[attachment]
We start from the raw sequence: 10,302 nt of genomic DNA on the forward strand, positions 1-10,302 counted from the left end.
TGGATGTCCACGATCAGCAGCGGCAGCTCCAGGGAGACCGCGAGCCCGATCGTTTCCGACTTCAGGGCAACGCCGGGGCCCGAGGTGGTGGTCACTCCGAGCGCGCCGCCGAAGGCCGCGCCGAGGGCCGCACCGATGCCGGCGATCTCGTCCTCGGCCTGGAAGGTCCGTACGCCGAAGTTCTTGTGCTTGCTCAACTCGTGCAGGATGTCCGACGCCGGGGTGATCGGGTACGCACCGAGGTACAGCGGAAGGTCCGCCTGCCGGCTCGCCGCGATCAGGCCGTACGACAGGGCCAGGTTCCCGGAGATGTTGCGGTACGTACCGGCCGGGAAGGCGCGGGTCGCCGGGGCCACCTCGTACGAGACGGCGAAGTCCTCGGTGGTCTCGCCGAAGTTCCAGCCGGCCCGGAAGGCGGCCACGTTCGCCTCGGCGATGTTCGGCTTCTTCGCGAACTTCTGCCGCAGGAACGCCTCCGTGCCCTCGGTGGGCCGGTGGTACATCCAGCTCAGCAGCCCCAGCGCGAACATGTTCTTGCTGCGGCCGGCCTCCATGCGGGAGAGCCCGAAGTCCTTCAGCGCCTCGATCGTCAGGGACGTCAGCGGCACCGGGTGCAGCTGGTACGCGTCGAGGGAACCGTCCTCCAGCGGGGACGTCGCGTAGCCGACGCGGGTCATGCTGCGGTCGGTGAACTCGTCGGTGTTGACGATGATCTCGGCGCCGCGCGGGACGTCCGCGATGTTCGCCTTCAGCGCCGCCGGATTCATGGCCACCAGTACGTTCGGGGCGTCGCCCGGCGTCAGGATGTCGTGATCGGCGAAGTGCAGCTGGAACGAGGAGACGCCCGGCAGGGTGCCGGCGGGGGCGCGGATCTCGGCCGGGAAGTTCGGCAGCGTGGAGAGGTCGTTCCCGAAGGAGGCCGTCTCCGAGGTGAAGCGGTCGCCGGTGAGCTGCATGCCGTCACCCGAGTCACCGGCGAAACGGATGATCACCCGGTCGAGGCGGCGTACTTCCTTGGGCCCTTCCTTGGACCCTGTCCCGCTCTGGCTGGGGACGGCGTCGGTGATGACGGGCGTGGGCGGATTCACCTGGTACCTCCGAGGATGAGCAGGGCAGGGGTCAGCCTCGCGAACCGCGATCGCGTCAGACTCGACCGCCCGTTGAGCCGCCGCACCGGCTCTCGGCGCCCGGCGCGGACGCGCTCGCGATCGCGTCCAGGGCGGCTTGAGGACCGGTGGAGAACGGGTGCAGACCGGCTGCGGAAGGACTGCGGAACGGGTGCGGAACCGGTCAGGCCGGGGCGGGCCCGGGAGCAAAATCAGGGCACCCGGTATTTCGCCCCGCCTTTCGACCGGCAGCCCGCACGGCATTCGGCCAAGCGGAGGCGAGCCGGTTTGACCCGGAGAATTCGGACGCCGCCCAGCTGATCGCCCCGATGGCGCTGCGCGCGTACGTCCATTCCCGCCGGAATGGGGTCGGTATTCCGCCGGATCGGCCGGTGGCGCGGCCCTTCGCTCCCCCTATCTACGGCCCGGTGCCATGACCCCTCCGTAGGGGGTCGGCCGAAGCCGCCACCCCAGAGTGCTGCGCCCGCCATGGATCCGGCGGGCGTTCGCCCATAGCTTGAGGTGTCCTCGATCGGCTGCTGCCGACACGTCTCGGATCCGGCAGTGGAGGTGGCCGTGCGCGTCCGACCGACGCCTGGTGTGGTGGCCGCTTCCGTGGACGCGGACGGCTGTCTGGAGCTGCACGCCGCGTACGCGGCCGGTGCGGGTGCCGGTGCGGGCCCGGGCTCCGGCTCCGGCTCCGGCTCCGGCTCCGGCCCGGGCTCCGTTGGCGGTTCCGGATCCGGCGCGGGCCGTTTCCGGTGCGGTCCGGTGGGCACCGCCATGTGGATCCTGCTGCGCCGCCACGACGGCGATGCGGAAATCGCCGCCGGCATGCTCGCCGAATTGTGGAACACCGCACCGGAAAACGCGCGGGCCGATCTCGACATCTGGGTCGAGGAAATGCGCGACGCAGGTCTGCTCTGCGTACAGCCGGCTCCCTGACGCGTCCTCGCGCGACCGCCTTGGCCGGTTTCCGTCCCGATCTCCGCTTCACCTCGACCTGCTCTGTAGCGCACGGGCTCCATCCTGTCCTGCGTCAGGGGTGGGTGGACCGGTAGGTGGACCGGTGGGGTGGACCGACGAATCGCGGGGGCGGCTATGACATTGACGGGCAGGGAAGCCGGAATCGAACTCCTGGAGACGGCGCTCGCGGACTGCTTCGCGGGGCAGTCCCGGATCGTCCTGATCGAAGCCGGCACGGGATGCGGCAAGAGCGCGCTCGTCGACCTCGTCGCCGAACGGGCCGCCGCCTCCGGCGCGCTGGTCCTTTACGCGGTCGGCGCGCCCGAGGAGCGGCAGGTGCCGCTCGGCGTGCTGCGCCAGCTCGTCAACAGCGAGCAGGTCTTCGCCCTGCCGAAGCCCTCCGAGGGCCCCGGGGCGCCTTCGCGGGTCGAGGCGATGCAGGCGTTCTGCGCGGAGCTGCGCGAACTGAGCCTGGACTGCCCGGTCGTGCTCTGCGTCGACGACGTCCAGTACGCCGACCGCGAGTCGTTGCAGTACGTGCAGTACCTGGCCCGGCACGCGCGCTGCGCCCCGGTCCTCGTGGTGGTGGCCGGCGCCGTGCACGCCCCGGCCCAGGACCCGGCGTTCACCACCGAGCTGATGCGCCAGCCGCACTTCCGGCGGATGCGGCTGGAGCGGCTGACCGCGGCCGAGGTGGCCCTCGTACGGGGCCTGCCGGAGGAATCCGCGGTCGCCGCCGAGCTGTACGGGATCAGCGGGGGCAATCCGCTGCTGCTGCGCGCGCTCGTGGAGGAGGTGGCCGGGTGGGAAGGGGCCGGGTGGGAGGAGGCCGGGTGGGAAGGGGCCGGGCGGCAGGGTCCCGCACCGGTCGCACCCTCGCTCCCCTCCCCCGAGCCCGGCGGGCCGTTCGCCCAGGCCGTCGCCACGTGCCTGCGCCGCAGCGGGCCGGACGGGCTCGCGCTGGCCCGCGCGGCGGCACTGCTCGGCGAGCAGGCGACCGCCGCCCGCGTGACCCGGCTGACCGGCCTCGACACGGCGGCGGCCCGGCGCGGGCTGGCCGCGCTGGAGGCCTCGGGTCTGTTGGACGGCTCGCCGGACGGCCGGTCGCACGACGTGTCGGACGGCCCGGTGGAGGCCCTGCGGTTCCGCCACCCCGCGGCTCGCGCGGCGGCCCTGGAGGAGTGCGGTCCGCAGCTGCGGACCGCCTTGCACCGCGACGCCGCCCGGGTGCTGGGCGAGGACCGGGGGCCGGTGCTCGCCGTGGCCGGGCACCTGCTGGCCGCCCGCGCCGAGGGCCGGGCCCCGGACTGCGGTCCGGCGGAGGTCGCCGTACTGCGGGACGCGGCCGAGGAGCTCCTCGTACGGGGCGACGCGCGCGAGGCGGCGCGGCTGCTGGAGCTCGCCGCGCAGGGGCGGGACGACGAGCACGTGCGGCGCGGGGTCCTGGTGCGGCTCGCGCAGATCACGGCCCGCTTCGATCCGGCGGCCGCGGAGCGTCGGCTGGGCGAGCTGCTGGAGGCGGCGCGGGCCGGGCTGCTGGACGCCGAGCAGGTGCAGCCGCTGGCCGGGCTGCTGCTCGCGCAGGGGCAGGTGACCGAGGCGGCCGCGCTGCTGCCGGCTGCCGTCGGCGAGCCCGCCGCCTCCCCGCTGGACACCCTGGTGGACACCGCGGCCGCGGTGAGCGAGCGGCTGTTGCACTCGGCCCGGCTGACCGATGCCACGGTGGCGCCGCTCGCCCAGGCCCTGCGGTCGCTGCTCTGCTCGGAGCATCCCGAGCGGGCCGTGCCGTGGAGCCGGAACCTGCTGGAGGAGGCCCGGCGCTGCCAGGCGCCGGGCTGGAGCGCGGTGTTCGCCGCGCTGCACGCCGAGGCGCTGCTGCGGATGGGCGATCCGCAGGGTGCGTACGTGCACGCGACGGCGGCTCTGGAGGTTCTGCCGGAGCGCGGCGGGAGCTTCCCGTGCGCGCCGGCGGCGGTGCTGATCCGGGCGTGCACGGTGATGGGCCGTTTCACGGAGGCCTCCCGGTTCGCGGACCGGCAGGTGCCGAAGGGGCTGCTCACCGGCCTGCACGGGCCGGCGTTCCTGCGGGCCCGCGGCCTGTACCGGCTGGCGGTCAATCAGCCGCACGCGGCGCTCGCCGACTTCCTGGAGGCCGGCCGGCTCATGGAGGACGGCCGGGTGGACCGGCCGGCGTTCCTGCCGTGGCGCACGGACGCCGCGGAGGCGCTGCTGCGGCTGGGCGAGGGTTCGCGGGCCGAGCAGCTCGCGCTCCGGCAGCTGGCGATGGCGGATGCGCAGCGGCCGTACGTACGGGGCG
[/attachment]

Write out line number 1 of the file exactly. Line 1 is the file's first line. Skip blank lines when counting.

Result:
We start from the raw sequence: 10,302 nt of genomic DNA on the forward strand, positions 1-10,302 counted from the left end.